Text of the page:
The Role of Government in Policy-Making

Posted: November 27th, 2013





The Role of Government in Policy-Making

The overall task of any legislative branch is the creation of state laws. As a government tool, the legislative branch comprises of different departments, which serve the purposes of gathering information required to analyze bills with regard to the capability of solving social problems. The task of legislative bodies is therefore to create solutions for social problems, design public policy programs as well as convince the legislator to sign relevant bills. In addition, problem analysis is also necessitated in legislative proposals to assess the functionality of the laws in addressing social issues before bill implementation is achieved. Legislative bodies also have to appraise the suitability or constitutionality of bills once they have been passed. Note that, legislative tasks vary from one level to another but a common goal is noted in ensuring that laws are well enacted and executed in order to reduce social problems within the community level.

The judiciary branch evidences a significant role in influencing public policies through court cases. The judicial branch exercises great power in organizing social programs by eliminating or instituting various programs under certain conditions. The judicial branch also restricts or expands governmental powers in order to make them consistent with court decisions, government principles as well as basic constitutional rights of citizens (Allyn 35). Public policies are those actions taken by government officials in responding to issues raised through the political system. A single court case can lead to a prominent change in public policy. Thus, the role of judiciary is to ensure that laws instituted by the governmental legislative branch are well practiced as well maintained in upholding justice. The policies are designed, voted, signed and then enacted by the federal legislature or the chief executive. The Congress considers all judicial determinations when developing new public policies.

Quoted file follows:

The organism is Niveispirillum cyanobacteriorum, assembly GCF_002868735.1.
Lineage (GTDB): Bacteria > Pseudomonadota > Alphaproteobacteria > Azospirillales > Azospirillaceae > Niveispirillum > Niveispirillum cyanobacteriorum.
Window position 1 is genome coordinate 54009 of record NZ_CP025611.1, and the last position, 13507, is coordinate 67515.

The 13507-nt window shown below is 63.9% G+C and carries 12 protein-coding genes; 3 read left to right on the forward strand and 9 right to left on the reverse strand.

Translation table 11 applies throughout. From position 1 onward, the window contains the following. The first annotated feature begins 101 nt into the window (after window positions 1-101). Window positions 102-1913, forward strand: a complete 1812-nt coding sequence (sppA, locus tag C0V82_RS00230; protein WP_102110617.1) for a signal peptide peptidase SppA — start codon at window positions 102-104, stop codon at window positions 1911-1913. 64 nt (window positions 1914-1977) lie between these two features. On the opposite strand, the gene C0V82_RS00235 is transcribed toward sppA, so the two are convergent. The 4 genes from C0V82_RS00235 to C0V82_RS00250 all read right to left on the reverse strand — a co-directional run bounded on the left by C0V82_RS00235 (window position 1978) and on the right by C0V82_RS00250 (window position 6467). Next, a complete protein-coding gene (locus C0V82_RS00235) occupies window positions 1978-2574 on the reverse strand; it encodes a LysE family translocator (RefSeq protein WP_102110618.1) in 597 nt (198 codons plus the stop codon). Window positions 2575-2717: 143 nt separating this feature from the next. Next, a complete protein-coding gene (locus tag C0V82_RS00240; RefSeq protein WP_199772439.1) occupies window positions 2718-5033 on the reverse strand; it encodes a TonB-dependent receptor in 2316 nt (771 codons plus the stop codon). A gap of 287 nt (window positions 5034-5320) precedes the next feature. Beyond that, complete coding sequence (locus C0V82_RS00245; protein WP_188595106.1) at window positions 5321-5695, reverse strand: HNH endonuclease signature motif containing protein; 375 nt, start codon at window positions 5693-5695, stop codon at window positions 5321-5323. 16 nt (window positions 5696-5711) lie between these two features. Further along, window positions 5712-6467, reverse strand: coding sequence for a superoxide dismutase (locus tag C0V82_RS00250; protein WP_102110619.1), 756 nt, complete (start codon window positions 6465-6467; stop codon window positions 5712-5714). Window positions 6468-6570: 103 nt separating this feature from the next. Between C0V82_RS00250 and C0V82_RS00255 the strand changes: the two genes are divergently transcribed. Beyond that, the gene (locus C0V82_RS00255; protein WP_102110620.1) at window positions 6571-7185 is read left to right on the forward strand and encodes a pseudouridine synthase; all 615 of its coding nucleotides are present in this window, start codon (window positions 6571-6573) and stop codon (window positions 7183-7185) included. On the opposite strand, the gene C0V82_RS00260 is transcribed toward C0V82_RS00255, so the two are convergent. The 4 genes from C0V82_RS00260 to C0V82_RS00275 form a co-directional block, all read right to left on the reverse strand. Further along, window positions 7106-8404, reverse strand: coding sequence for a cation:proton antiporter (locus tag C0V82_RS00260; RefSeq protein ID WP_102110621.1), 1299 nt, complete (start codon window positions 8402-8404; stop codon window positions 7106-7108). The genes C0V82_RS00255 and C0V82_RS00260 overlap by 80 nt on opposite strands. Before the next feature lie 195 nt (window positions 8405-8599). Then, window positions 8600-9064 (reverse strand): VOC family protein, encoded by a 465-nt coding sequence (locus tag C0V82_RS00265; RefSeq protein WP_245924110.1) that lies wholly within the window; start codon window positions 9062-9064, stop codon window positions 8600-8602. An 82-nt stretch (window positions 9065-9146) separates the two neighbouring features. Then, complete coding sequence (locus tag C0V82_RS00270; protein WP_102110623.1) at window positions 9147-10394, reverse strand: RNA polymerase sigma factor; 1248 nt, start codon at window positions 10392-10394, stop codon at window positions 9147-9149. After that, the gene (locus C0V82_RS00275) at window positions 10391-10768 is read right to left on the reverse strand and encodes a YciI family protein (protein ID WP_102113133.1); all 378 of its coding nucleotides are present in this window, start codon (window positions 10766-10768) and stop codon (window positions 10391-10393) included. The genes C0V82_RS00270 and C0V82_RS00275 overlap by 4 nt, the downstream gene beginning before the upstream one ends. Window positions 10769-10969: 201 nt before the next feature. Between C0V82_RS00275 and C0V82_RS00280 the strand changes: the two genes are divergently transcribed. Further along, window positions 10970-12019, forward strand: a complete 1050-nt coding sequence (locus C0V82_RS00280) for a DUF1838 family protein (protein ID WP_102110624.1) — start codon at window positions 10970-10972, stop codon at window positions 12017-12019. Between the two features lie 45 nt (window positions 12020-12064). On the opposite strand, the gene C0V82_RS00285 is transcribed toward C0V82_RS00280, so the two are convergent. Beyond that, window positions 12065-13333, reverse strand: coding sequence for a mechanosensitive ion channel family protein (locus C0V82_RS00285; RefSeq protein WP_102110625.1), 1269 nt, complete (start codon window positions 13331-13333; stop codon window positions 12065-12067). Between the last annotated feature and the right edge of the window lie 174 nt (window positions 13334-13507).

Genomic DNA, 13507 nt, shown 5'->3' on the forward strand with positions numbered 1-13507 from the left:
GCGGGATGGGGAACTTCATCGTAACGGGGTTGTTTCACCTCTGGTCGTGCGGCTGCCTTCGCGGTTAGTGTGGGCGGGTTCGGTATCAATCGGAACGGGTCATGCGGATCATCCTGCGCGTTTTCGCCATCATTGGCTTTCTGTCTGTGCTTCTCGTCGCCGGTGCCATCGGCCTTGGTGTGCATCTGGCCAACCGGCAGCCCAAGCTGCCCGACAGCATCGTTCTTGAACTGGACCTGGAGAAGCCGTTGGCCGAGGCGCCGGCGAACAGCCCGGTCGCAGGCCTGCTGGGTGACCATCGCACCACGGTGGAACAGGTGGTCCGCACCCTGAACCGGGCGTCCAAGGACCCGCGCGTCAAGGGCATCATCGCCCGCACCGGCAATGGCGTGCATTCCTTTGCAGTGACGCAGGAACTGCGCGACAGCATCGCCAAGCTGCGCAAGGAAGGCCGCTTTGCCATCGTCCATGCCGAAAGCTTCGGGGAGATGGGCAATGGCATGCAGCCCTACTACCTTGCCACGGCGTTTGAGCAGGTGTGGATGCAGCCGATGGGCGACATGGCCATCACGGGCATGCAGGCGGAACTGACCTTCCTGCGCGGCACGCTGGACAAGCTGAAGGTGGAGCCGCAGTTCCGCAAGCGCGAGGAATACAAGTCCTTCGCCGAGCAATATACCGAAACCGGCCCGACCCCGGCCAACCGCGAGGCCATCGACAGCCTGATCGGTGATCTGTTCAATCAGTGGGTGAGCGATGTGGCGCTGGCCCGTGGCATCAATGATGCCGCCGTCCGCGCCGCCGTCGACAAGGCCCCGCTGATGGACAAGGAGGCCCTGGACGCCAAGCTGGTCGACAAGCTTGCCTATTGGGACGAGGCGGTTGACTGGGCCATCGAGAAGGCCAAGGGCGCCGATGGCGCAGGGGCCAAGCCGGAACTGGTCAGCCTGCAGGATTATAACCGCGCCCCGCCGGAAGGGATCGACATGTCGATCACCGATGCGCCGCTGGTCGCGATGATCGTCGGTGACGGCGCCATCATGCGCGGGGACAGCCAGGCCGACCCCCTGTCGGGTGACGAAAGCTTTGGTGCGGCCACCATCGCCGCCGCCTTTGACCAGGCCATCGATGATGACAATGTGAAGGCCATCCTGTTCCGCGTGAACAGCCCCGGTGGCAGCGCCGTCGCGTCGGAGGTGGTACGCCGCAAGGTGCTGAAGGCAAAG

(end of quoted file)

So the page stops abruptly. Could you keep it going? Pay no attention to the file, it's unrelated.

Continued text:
The United Nations is a humanitarian organization, which comprises of diverse branches tackling majority of social problems within a global setting. The UN organization is composed of diverse organizations such as Food and Agriculture Organization (FAO), United, Children’s Fund (UNICEF), United Nations, Scientific and Cultural Organization (UNESCO) and many others. Poverty is one of the major global social problems and it is worsening in every successive period. Poverty is contributed by unemployment and it is more concentrated in urban areas. This is due to rural urban migration in search for employment thus contributing to development of slums with associated problems such as high crime rates, increased hunger due to inadequate food and pollution of environment (Cohen 96). Despite the fact that UN organizations are trying to tackle poverty issues, the number of poverty is increasing exponentially every year. There are problems of food shortage, housing problems, poor education system especially in public schools and pollution from industries.